To do so, I logged back on to the LiveVault InSync Web server, configured a backup policy for each protected server, and saved the policy, which automatically initiated the backup. To recover data, I simply opened the Web console and selected which files I wanted to restore to the server; the LiveVault InSync software agent maintains the necessary connection to the offsite storage servers for both backup and restore. I restored a directory tree containing four folders with 139 files totaling 513MB. LiveVault InSync provides several screens, such as the one that Figure 1 shows, that let you view data related to backups and restores as well as run reports and set backup properties. In addition to restoring Windows file-system files, LiveVault can restore Exchange mailbox stores and the Public Folder store, although it can't restore individual databases.
LiveVault InSync is a good solution for SMBs that need to provide CDP for a subset of their complete business data. The service's ease of use and minimal support requirements make it ideal for organizations that lack comprehensive IT support.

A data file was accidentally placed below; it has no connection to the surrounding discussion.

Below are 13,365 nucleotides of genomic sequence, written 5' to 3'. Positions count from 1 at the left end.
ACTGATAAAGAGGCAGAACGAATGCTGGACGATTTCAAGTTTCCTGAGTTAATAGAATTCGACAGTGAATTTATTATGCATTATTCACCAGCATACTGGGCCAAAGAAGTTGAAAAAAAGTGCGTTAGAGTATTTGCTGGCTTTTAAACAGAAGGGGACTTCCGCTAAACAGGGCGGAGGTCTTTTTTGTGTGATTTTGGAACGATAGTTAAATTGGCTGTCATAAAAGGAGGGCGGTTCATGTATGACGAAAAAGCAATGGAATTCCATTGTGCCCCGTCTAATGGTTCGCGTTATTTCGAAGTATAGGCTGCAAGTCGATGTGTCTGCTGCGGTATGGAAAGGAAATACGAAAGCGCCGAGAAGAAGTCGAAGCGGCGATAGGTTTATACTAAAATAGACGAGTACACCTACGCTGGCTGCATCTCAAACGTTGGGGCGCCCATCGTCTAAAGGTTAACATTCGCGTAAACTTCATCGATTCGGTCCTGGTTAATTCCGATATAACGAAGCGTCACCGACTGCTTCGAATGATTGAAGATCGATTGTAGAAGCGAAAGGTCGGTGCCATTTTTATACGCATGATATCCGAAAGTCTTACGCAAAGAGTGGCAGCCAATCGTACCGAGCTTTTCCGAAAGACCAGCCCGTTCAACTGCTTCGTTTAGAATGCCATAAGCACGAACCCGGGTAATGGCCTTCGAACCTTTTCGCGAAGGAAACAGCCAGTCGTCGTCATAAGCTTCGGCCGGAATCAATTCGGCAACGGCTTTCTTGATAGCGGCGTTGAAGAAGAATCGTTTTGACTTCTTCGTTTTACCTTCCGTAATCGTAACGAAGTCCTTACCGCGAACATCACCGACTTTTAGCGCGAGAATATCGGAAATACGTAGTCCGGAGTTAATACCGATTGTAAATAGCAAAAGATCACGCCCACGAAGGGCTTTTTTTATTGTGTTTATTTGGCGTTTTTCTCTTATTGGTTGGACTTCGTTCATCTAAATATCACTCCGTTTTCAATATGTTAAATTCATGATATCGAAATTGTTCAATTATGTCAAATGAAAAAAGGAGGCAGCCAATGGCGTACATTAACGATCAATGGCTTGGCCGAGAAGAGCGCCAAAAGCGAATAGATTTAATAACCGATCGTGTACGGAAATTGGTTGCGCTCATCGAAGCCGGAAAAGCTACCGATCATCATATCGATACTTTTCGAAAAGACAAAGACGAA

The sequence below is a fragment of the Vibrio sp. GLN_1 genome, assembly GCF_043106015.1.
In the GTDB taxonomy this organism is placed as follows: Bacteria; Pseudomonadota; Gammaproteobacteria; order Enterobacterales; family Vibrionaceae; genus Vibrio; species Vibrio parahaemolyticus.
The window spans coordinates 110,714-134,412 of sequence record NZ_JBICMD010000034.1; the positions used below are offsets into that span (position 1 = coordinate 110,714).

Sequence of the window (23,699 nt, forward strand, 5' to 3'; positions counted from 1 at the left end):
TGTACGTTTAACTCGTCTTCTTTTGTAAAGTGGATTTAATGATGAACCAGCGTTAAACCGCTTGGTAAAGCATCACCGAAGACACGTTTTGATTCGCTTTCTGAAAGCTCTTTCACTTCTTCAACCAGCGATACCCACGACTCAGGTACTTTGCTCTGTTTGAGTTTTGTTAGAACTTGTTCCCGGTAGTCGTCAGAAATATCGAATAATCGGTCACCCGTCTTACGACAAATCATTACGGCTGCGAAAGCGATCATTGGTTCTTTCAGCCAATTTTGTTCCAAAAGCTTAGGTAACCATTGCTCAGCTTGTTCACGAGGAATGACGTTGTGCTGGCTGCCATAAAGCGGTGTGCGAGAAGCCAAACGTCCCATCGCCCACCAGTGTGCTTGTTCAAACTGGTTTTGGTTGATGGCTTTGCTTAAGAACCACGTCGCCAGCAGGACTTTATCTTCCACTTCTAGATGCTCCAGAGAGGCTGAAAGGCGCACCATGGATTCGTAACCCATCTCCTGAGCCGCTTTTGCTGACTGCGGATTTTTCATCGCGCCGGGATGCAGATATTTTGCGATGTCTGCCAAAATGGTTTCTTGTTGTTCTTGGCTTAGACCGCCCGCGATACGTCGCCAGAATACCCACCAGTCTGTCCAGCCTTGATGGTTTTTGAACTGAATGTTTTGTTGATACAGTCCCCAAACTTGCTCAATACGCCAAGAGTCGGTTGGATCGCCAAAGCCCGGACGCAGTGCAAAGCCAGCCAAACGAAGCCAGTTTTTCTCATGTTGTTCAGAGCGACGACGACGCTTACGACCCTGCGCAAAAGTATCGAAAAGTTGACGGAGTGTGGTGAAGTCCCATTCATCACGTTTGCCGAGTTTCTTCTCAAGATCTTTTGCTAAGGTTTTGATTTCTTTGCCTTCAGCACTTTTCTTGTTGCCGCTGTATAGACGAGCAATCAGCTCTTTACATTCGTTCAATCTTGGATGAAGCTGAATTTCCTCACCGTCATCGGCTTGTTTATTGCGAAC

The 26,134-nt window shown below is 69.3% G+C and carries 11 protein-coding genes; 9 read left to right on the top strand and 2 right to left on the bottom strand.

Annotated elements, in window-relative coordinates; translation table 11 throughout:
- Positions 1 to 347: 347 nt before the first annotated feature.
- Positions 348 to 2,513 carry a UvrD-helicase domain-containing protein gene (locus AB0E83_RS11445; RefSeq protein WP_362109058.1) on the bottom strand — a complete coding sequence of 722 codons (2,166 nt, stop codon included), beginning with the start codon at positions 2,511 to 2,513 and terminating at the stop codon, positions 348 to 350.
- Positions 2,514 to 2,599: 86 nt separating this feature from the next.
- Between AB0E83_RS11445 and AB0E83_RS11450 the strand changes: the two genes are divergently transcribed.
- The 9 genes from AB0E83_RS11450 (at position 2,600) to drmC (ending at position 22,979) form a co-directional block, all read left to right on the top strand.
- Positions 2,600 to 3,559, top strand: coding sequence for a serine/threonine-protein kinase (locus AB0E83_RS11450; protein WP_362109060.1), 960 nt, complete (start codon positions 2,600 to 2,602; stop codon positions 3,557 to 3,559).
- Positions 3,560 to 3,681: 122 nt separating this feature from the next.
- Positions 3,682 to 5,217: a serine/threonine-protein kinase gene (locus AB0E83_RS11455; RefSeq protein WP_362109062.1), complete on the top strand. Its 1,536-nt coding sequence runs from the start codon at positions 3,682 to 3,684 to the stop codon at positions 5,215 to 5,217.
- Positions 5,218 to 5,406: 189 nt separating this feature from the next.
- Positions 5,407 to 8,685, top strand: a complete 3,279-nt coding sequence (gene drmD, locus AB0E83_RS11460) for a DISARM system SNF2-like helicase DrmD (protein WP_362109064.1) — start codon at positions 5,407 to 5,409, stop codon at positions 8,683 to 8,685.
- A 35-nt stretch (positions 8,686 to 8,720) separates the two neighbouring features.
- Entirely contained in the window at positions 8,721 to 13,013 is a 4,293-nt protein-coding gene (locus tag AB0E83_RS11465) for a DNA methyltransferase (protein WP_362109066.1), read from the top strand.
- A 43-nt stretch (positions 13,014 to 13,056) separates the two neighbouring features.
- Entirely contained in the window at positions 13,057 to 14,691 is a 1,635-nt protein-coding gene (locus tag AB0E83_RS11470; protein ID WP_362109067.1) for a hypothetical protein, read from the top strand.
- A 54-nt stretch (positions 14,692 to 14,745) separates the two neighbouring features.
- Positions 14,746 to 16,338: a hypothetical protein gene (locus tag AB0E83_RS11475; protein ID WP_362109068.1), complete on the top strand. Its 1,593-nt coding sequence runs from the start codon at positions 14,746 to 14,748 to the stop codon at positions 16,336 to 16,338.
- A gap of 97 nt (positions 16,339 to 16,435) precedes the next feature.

NSI Software's Double-Take CDP software is amazingly simple to get up and running, especially when you consider the benefits it offers your computing environment in terms of security, availability, and data protection. Double-Take provides real-time byte-level data replication and support for point-in-time recovery (where you can restore not only the most recent replicated data but data from a specific historical point). These capabilities let Double-Take offer significant data-recovery flexibility to IT departments at SMBs and larger enterprises. Double-Take runs on various Windows OSs, including Windows 2003, Windows 2000 Server, Win2K, and Windows NT 4.0. Its disk-space requirements depend on the amount of data you want to replicate.